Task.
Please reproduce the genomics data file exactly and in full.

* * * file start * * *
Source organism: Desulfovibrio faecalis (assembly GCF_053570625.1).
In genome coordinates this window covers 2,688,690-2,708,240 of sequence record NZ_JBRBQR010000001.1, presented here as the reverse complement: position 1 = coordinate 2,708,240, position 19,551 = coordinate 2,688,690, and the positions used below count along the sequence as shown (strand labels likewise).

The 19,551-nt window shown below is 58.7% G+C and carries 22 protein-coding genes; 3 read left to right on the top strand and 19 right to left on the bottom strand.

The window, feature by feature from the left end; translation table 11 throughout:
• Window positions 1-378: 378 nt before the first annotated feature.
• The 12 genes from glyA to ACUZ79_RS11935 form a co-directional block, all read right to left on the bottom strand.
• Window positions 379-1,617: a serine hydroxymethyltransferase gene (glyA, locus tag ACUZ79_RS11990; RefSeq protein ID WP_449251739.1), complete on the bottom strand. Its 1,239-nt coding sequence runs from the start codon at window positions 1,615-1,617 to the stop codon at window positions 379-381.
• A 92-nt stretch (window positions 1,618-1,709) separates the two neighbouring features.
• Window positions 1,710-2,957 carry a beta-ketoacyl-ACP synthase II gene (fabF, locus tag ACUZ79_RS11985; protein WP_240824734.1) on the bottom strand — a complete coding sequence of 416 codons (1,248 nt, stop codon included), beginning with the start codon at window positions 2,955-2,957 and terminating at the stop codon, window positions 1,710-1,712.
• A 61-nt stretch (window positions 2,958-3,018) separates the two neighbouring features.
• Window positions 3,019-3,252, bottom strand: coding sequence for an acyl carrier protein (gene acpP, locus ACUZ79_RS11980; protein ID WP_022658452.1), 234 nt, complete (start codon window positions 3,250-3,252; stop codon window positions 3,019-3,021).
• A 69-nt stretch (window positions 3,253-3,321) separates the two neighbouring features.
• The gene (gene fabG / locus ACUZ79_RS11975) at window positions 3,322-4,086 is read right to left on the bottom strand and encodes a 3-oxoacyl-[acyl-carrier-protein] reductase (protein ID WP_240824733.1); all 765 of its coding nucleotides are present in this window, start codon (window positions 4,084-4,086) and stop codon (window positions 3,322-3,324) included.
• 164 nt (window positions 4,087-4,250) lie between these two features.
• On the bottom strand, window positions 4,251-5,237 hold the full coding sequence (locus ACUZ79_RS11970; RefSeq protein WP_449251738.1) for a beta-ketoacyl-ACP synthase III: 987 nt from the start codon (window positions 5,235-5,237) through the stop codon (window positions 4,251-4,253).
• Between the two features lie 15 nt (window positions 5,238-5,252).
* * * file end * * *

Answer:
Source organism: Desulfovibrio faecalis (assembly GCF_053570625.1).
In genome coordinates this window covers 2,688,690-2,708,240 of sequence record NZ_JBRBQR010000001.1, presented here as the reverse complement: position 1 = coordinate 2,708,240, position 19,551 = coordinate 2,688,690, and the positions used below count along the sequence as shown (strand labels likewise).

The 19,551-nt window shown below is 58.7% G+C and carries 22 protein-coding genes; 3 read left to right on the top strand and 19 right to left on the bottom strand.

The window, feature by feature from the left end; translation table 11 throughout:
• Window positions 1-378: 378 nt before the first annotated feature.
• The 12 genes from glyA to ACUZ79_RS11935 form a co-directional block, all read right to left on the bottom strand.
• Window positions 379-1,617: a serine hydroxymethyltransferase gene (glyA, locus tag ACUZ79_RS11990; RefSeq protein ID WP_449251739.1), complete on the bottom strand. Its 1,239-nt coding sequence runs from the start codon at window positions 1,615-1,617 to the stop codon at window positions 379-381.
• A 92-nt stretch (window positions 1,618-1,709) separates the two neighbouring features.
• Window positions 1,710-2,957 carry a beta-ketoacyl-ACP synthase II gene (fabF, locus tag ACUZ79_RS11985; protein WP_240824734.1) on the bottom strand — a complete coding sequence of 416 codons (1,248 nt, stop codon included), beginning with the start codon at window positions 2,955-2,957 and terminating at the stop codon, window positions 1,710-1,712.
• A 61-nt stretch (window positions 2,958-3,018) separates the two neighbouring features.
• Window positions 3,019-3,252, bottom strand: coding sequence for an acyl carrier protein (gene acpP, locus ACUZ79_RS11980; protein ID WP_022658452.1), 234 nt, complete (start codon window positions 3,250-3,252; stop codon window positions 3,019-3,021).
• A 69-nt stretch (window positions 3,253-3,321) separates the two neighbouring features.
• The gene (gene fabG / locus ACUZ79_RS11975) at window positions 3,322-4,086 is read right to left on the bottom strand and encodes a 3-oxoacyl-[acyl-carrier-protein] reductase (protein ID WP_240824733.1); all 765 of its coding nucleotides are present in this window, start codon (window positions 4,084-4,086) and stop codon (window positions 3,322-3,324) included.
• 164 nt (window positions 4,087-4,250) lie between these two features.
• On the bottom strand, window positions 4,251-5,237 hold the full coding sequence (locus ACUZ79_RS11970; RefSeq protein WP_449251738.1) for a beta-ketoacyl-ACP synthase III: 987 nt from the start codon (window positions 5,235-5,237) through the stop codon (window positions 4,251-4,253).
• Between the two features lie 15 nt (window positions 5,238-5,252).